Justin Baragona at The Daily Beast:

Troubled digital media startup The Messenger will shut down operations less than a year after its much-ballyhooed launch, suddenly leaving nearly 300 employees out of a job, a source with knowledge told The Daily Beast.


In an email sent to staff on Wednesday afternoon, owner Jimmy Finkelstein said he was “personally devastated” to announce that The Messenger would be shutting down “effective immediately.” He added that he had “exhausted every option available” to secure enough funding to keep the site up

Paul Farhi at The Atlantic:

By far the greatest damage to the news ecosystem over the past 20 years has been at the local level. Nearly all of the 2,900 newspapers that have closed or merged since 2005 have been small weeklies, according to researchers at the Medill School of Journalism at Northwestern University. This has left broad swaths of the country lacking professional reporting of any kind. The death rate among daily papers has been less extreme, if only because many continue to exist in greatly diminished form. One example: Denver’s two primary dailies, the Rocky Mountain News and The Denver Post, employed more than 600 journalists before the Rocky went under in 2009. Ever since, the Post has been peeled like an onion by its owner, the hedge fund Alden Global Capital. Today, its newsroom directory lists just 59 journalists, who are tasked with covering a region that is home to nearly 3 million people.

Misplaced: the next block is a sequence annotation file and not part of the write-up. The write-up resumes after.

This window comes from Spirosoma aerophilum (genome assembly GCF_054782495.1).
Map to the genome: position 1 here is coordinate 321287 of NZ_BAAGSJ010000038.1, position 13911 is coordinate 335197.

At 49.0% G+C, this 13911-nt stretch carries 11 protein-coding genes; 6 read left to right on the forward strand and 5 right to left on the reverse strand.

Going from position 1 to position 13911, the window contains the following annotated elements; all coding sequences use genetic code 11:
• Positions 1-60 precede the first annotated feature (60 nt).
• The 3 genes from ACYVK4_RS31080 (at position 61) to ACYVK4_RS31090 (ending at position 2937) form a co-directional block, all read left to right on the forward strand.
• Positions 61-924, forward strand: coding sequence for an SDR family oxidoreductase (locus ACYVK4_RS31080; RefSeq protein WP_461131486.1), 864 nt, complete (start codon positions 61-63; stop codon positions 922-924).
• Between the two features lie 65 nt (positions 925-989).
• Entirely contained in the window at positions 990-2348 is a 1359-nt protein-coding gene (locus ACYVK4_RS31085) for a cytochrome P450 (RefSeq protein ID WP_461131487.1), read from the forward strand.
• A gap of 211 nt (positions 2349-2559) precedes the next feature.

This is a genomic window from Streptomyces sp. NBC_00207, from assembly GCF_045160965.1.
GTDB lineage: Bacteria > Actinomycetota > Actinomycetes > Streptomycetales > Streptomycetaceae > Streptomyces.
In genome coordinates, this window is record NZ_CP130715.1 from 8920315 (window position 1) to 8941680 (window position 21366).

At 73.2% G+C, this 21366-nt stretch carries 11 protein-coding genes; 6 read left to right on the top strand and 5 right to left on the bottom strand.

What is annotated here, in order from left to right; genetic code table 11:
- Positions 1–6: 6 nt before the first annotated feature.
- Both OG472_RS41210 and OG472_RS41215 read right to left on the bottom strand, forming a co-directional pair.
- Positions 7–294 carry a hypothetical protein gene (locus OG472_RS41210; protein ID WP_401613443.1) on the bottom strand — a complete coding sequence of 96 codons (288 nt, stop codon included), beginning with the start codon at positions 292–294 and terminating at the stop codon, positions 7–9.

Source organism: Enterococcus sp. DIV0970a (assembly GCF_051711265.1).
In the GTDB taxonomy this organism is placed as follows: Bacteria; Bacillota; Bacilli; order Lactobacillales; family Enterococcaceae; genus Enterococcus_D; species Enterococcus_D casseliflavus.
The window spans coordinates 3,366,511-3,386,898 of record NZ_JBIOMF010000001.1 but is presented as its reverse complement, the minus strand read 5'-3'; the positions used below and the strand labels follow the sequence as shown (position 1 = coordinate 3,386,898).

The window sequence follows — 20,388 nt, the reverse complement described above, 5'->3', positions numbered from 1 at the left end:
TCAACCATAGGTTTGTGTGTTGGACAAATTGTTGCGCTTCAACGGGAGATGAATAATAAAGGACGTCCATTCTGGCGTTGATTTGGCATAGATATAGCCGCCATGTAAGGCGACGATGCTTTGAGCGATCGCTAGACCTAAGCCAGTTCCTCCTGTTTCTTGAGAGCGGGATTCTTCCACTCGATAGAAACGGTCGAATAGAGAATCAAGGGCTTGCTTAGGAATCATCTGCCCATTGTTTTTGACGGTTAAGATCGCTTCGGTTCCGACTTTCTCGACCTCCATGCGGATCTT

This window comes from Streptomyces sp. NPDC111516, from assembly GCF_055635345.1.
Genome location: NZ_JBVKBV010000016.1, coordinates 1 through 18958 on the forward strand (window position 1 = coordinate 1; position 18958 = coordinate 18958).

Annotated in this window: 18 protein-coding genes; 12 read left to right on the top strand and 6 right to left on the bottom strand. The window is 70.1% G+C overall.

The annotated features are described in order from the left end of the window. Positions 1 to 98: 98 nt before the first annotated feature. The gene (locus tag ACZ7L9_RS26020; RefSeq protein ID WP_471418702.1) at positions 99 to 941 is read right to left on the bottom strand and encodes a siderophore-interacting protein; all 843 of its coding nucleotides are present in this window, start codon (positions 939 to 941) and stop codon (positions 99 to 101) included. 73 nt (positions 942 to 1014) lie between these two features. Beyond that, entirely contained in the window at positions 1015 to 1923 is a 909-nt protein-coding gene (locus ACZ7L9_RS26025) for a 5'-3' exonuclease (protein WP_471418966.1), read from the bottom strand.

“As local journalism declines, government officials conduct themselves with less integrity, efficiency, and effectiveness and corporate malfeasance goes unchecked,” observed PEN America in a 2019 white paper. “With the loss of local news, citizens are: less likely to vote, less politically informed, and less likely to run for office.” Not all citizens, though. A weakened local press corps is a gift to someone like George Santos, whose serial fabrications went mostly (if not entirely) unreported during his campaign for Congress.

The outlook for 2024 seems especially cloudy to Sewell Chan, the editor in chief of The Texas Tribune, a nonprofit publication that has been held up as a sustainable news-business model. Chan told me that the past year has been as gloomy for the news industry as 2008–09, the start of the Great Recession, when a number of titles went under. “I fear 2023–24 could be another extinction-level event,” he said.